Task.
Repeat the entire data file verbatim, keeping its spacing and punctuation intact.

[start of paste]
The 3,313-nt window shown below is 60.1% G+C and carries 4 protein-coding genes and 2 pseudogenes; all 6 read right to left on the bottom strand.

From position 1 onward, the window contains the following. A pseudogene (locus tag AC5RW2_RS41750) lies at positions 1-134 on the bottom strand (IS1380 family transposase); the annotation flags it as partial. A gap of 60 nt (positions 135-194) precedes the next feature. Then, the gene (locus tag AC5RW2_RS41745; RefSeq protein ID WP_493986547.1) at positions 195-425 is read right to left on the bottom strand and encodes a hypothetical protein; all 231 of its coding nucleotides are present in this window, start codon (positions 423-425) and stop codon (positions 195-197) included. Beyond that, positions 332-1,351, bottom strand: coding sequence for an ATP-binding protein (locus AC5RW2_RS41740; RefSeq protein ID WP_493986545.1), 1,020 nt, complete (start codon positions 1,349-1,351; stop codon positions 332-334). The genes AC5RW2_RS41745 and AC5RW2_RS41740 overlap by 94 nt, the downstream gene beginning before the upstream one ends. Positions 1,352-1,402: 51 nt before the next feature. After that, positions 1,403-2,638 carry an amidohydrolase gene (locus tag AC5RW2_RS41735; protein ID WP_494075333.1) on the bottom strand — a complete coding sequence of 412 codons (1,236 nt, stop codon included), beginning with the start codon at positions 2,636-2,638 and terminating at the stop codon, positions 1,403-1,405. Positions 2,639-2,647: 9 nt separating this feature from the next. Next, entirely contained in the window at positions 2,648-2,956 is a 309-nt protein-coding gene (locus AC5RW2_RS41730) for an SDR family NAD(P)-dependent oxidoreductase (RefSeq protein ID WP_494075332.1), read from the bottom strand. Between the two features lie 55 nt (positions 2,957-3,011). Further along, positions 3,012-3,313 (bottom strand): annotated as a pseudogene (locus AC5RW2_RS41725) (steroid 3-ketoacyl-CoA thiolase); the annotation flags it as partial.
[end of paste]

The 3,313-nt window shown below is 60.1% G+C and carries 4 protein-coding genes and 2 pseudogenes; all 6 read right to left on the bottom strand.

From position 1 onward, the window contains the following. A pseudogene (locus tag AC5RW2_RS41750) lies at positions 1-134 on the bottom strand (IS1380 family transposase); the annotation flags it as partial. A gap of 60 nt (positions 135-194) precedes the next feature. Then, the gene (locus tag AC5RW2_RS41745; RefSeq protein ID WP_493986547.1) at positions 195-425 is read right to left on the bottom strand and encodes a hypothetical protein; all 231 of its coding nucleotides are present in this window, start codon (positions 423-425) and stop codon (positions 195-197) included. Beyond that, positions 332-1,351, bottom strand: coding sequence for an ATP-binding protein (locus AC5RW2_RS41740; RefSeq protein ID WP_493986545.1), 1,020 nt, complete (start codon positions 1,349-1,351; stop codon positions 332-334). The genes AC5RW2_RS41745 and AC5RW2_RS41740 overlap by 94 nt, the downstream gene beginning before the upstream one ends. Positions 1,352-1,402: 51 nt before the next feature. After that, positions 1,403-2,638 carry an amidohydrolase gene (locus tag AC5RW2_RS41735; protein ID WP_494075333.1) on the bottom strand — a complete coding sequence of 412 codons (1,236 nt, stop codon included), beginning with the start codon at positions 2,636-2,638 and terminating at the stop codon, positions 1,403-1,405. Positions 2,639-2,647: 9 nt separating this feature from the next. Next, entirely contained in the window at positions 2,648-2,956 is a 309-nt protein-coding gene (locus AC5RW2_RS41730) for an SDR family NAD(P)-dependent oxidoreductase (RefSeq protein ID WP_494075332.1), read from the bottom strand. Between the two features lie 55 nt (positions 2,957-3,011). Further along, positions 3,012-3,313 (bottom strand): annotated as a pseudogene (locus AC5RW2_RS41725) (steroid 3-ketoacyl-CoA thiolase); the annotation flags it as partial.